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NBA in London: What they're saying over there

What do Londoners think of the NBA? Let's look at the papers!

Andre Drummond surrounded by a bunch of cocked dictaphones.
Andre Drummond surrounded by a bunch of cocked dictaphones.

Basketball may be an international sport -- a record 84 foreign-born players were on the NBA's opening-night rosters this year -- but that hasn't translated into mainstream success in the UK. From the Daily Mail:

When the New York Knicks take on the Detroit Pistons the O2 Arena seats will be full, but British Basketball has found the cupboard bare when it comes to funding ahead of the Rio Olympics in 2016.

UK Sport's announcement in December that basketball would receive nothing over the next four years - compared to £8.6million in the lead up to the London Games - left officials shocked and completely undermined the optimism that had existed about the sport's development here.

Needless to say, the NBA remains a novelty, and the English press is covering it as such, complete with dictaphones cocked like hooters. Wait, what? From the Guardian:

The NBA circus was in town and so were the clowns, Dictaphones cocked like hooters, bodies six deep in the mêlée. And as the New York Knicks made the art of swishing a regulation-sized basketball into an 18-inch steel rim from distance look as easy as a Sunday morning stroll, the film director Spike Lee was shooting the breeze from court side. "You've going to see many buckets against the Pistons," predicted the film director, whose orange Cossack hat was so luminous it could have lit up the O2 Arena by itself. "Carmelo might get 40 points. The last time I saw a Knicks team this good Patrick Ewing was playing. It's been a lot of years. We haven't won an NBA championship since 1972-73."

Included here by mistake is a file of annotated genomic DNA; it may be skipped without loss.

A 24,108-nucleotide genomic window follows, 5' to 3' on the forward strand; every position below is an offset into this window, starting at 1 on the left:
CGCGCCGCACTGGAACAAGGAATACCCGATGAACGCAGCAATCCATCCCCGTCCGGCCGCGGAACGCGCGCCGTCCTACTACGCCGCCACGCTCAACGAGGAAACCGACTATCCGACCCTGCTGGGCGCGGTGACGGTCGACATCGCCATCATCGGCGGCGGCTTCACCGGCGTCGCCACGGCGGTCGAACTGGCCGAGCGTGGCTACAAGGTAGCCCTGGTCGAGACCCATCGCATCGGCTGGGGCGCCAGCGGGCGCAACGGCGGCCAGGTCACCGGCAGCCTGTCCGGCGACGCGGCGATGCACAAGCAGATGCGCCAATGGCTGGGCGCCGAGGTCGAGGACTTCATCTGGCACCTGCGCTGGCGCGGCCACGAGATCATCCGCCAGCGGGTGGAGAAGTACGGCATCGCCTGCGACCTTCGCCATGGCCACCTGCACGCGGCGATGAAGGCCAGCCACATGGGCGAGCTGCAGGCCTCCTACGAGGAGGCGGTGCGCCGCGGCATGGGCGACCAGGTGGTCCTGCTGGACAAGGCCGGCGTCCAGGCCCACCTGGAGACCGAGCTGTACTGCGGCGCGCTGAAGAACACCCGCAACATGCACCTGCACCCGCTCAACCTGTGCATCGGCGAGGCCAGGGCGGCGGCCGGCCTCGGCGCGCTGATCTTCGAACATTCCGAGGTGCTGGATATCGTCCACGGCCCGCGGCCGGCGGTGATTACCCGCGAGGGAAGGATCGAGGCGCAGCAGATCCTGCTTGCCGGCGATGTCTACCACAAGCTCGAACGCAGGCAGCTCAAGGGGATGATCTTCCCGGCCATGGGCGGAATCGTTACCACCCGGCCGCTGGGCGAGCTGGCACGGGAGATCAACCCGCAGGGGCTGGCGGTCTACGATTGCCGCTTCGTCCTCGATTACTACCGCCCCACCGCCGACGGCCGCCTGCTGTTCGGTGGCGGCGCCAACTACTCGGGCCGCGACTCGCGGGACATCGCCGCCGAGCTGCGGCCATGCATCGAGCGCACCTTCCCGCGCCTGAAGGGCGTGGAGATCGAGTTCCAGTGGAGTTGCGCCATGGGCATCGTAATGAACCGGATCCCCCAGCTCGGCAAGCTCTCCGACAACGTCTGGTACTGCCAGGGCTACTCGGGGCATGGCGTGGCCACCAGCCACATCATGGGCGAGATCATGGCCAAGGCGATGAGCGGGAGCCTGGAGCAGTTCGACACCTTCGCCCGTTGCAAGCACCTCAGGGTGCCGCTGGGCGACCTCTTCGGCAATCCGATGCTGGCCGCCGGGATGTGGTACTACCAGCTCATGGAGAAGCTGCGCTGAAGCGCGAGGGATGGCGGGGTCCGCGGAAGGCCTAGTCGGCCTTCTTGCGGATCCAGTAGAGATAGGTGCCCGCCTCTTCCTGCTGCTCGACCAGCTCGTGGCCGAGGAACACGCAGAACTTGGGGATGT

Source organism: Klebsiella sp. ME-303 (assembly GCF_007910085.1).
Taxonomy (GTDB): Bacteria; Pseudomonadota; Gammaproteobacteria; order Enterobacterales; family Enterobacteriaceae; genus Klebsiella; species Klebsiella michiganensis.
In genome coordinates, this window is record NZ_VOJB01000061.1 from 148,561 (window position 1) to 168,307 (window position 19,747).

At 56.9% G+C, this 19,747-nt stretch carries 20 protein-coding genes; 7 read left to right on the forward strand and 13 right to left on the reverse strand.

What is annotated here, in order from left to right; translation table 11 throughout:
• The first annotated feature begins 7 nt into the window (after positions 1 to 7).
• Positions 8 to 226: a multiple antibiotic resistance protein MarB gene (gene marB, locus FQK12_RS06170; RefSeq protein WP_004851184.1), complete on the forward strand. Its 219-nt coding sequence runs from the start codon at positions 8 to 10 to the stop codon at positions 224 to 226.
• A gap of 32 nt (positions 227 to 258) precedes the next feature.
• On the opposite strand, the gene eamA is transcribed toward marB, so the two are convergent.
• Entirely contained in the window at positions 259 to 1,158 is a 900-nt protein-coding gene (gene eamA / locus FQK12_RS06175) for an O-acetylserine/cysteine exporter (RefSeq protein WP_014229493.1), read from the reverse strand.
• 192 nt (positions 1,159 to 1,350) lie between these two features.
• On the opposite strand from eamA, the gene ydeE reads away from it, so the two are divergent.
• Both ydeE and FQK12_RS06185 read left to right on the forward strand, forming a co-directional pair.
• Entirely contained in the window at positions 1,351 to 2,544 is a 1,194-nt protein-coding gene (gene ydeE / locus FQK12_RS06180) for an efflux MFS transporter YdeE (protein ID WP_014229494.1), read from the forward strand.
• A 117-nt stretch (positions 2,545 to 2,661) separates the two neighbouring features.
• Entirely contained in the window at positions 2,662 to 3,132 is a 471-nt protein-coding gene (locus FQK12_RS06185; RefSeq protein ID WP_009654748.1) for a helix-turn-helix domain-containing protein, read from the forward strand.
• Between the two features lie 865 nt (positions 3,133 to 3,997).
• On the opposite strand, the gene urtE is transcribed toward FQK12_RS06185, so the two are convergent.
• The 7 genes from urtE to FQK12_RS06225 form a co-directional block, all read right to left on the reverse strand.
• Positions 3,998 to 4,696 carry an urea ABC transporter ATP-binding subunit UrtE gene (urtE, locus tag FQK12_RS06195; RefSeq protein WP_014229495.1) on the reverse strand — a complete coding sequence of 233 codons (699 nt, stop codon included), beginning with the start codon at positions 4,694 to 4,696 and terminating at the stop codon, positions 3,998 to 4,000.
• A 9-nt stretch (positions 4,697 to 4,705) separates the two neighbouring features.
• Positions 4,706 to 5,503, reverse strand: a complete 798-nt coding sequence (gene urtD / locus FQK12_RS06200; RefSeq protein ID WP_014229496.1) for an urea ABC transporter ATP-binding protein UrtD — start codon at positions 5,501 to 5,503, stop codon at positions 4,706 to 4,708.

At least the Mirror put together a primer to help non-hoops help understand the game. It's too boring to actually blockquote -- except for the final prediction:

So who's going to win on Thursday?

I'm going to go with the *ahem* home side in a bit of a surprise. Despite being lower in the standings, the Pistons have been a better team as of late. So I think they'll pull off the minor upset.

Also in the Mirror, David Stern compares the English Premier League with the NBA:

"Good luck with Financial Fair Play rules," he says with a mischievous chuckle that makes it obvious he does not envy his friend Richard Scudamore.

"We deal with that issue through the salary cap and through revenue share. But then the EPL punishes failure and the NBA rewards it.

"If you fail in the EPL, you get relegated. If you fail in our league, you get the first pick in the draft.

"It is an interesting starting point if you want to intellectually examine the underpinnings of various sports."

What are Financial Fair Play rules? Glad you asked! Wikipedia tells me they're rules to prevent teams from spending more than they earn -- and potentially going under -- in pursuit of success.

Even though it's a novelty, this game does seem to be a spectacle. How big? It had a red carpet event last night, complete with obscure (to me) English celebrities: